While financials as a group didn’t fare too badly on Monday (November 26), Barclays PLC (BCS) the London-based financial services giant fell by a little over 5.00% on the day. Much of the sell-off was attributed to the sale of Barclays warrants by Quatar Holding to Goldman Sachs and Deutsche Bank, who in turn as a hedge placed a little over 300 million Barclays shares to investors. While Qatar Holding reiterated their strategic support for the bank, on the charts the stock left a few ominous signs that at least some further weakness in the stock price may be ahead.
As a side note, the below charts are of Barclays’ main stock listing on the London Stock Exchange but the company’s ADR trades on the NYSE under the ticker symbol of BCS and levels mentioned below will be of the ADR.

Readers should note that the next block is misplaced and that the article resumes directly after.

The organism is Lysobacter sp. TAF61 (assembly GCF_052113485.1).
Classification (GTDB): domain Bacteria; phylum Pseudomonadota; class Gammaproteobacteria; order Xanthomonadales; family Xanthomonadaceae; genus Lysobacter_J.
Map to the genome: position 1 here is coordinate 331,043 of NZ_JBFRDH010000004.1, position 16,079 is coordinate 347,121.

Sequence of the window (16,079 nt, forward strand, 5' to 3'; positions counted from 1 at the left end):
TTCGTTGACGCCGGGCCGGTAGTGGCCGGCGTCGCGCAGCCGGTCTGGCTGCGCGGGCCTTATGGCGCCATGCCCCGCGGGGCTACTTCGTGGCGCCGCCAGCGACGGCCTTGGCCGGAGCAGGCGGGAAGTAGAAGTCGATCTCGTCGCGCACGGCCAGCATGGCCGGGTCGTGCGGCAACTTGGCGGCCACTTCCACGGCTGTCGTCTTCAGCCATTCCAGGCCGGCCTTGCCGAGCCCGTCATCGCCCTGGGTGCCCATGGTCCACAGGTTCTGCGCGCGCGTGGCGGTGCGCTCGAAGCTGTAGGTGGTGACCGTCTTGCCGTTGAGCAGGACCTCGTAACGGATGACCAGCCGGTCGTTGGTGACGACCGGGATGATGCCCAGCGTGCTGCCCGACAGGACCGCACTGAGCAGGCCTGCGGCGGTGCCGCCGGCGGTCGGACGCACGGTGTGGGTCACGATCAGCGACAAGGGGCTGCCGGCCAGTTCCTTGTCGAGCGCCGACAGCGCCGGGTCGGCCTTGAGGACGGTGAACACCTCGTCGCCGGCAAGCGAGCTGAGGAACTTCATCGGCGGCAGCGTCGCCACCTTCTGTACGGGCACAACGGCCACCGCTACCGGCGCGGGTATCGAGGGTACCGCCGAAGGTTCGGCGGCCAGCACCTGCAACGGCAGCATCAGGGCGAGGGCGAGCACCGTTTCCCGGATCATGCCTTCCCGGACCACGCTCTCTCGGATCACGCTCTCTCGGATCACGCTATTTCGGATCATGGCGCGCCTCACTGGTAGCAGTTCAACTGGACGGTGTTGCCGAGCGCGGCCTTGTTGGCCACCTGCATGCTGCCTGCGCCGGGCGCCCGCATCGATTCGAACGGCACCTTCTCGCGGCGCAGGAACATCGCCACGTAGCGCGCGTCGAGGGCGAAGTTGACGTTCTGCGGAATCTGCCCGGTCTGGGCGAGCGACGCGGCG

The weekly chart of Barclays PLC (BCS) shows a clear line that has served as a toggle over the past four years. The level is roughly around the $16.50 mark and served as support from 2009 through the middle of 2011 but offered good resistance ever since.
Monday’s gap-down came right near the $16.50 line and was further signified by the heavy volume, which of course was a direct result of the stock sale by the aforementioned banks. Price action being what it is however, I take notice when I see such patterns.
When I look at the momentum oscillators such as the RSI (relative strength index) I note the negative divergence it has displayed since mid September, which means the stock had been climbing on an empty tank as of late.
The importance of the $16.50 area should not be understated. While the stock eventually will try another shot at overcoming that level, in the near-term I see a potential downside target around the late September lows at $13.65 as not entirely unreasonable. Should the stock run back up, my stop level is at last Friday’s highs at $16.30